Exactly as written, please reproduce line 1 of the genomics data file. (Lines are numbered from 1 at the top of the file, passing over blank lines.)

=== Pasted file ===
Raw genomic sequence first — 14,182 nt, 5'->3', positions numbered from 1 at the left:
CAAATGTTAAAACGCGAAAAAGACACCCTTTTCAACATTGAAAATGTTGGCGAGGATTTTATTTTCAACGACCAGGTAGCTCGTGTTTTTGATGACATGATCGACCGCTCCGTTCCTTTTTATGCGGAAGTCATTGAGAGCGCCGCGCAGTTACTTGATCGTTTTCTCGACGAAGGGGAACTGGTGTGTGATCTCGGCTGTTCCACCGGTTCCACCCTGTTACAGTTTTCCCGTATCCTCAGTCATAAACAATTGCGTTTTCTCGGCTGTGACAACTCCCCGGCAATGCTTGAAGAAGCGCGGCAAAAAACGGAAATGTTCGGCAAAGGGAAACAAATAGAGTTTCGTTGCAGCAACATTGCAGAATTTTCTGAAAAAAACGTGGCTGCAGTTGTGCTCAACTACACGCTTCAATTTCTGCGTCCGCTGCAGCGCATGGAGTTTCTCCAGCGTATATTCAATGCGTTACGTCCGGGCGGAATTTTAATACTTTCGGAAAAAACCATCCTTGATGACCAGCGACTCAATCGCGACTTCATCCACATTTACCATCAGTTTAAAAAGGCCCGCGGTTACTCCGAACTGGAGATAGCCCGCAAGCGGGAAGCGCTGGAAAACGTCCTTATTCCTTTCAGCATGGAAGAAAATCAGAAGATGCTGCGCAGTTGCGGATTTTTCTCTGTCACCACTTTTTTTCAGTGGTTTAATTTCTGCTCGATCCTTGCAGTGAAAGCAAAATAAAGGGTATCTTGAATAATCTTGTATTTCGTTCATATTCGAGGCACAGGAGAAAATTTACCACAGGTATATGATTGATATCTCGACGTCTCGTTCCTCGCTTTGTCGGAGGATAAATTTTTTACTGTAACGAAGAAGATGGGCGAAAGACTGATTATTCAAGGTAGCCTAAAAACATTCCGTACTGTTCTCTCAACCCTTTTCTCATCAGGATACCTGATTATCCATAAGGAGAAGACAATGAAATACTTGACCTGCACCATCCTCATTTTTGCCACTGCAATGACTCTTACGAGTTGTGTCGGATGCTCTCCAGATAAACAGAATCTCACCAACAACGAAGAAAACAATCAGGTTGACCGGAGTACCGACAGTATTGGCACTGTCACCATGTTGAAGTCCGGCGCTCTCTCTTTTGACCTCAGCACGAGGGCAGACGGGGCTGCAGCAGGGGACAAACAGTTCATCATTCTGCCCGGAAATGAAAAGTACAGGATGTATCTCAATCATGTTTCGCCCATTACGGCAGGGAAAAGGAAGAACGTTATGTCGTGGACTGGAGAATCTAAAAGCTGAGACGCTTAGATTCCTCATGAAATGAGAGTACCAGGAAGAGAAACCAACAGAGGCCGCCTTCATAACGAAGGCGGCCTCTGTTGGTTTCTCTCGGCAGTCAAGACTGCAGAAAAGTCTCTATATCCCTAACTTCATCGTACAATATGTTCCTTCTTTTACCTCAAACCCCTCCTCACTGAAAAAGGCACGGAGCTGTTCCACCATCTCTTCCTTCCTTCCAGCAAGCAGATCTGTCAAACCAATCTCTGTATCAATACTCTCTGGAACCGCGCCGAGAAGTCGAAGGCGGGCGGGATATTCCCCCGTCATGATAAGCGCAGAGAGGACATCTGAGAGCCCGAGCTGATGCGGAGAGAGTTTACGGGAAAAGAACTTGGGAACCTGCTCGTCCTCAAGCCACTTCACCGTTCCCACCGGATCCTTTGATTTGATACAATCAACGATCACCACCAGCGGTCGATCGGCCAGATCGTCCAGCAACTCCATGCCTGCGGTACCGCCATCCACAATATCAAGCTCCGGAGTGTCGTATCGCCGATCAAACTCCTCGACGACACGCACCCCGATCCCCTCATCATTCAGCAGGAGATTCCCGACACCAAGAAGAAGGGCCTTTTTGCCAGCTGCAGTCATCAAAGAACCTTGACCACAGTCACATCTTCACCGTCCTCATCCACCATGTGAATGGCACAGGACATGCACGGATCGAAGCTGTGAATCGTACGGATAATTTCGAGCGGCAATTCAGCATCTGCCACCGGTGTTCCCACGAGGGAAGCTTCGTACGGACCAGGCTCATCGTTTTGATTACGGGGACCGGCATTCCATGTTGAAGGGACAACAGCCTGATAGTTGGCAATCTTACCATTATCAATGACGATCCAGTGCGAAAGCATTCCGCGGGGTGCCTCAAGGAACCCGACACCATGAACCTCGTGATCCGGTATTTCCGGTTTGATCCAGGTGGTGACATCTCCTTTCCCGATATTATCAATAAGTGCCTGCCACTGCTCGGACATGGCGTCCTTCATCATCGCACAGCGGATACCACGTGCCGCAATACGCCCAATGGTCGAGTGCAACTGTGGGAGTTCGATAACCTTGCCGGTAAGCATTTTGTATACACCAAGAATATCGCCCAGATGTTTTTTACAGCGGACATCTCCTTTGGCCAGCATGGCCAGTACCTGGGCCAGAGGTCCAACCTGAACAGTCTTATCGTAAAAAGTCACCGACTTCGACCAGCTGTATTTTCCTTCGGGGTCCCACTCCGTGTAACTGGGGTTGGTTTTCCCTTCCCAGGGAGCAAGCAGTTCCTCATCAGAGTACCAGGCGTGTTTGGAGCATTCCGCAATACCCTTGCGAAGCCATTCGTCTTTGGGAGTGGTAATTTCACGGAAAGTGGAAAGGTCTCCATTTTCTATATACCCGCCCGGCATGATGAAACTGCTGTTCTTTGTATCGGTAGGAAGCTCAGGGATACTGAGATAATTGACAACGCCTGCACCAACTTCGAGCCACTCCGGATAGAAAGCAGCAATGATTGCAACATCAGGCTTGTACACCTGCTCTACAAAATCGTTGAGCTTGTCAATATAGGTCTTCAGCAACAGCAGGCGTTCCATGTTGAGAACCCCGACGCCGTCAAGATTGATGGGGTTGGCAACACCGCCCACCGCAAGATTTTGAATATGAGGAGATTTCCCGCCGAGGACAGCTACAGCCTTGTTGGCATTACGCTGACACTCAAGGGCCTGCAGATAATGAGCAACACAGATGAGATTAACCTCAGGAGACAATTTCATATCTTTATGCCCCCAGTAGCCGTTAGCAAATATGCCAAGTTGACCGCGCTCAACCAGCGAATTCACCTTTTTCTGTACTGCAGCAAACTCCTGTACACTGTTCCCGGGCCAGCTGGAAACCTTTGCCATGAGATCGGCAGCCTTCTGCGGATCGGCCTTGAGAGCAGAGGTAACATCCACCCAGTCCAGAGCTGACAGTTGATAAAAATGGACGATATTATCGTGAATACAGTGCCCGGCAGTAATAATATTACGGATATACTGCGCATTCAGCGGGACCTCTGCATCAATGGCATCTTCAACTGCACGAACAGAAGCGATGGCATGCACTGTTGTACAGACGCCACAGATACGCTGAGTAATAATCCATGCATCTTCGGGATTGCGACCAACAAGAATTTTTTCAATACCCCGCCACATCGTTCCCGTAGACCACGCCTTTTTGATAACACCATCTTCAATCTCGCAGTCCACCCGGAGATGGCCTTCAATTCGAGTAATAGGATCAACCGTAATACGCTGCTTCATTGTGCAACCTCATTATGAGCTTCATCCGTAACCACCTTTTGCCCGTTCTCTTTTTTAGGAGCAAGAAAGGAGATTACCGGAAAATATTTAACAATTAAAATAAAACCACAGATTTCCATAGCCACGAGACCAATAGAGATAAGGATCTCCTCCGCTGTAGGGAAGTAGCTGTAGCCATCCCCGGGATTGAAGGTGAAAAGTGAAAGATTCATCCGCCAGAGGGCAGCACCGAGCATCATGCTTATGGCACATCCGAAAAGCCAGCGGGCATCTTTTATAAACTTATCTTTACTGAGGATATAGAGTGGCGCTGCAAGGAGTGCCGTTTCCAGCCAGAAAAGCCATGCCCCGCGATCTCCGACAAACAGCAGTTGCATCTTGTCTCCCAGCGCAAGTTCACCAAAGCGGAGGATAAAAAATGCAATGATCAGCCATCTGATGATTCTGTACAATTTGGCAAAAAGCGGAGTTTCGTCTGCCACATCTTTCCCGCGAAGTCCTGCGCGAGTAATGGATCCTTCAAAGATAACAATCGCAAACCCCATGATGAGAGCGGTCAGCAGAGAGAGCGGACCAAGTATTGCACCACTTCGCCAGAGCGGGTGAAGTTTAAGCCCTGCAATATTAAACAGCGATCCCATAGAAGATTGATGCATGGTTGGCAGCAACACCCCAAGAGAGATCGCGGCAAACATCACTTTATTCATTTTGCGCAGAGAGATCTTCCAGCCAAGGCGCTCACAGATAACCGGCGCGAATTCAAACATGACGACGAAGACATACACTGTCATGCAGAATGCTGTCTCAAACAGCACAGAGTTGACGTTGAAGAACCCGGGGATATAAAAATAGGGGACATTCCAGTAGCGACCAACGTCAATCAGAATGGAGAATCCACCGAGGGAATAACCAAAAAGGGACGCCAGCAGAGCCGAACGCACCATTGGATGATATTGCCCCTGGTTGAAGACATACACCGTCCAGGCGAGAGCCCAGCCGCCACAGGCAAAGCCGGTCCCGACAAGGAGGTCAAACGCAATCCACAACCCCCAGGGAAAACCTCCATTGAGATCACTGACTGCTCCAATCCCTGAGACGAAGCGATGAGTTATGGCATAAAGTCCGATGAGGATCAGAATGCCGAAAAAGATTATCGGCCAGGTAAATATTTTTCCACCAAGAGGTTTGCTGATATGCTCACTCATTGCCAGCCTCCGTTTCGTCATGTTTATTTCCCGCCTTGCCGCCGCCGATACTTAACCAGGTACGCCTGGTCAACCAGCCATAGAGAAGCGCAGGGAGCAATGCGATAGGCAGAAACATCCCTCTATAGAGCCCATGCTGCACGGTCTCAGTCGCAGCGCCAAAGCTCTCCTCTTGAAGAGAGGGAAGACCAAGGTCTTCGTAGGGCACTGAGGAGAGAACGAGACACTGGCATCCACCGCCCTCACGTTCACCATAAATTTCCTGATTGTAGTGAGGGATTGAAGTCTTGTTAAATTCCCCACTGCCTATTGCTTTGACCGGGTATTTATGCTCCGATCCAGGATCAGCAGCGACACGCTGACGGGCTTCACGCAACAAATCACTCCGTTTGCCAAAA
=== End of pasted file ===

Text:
Raw genomic sequence first — 14,182 nt, 5'->3', positions numbered from 1 at the left: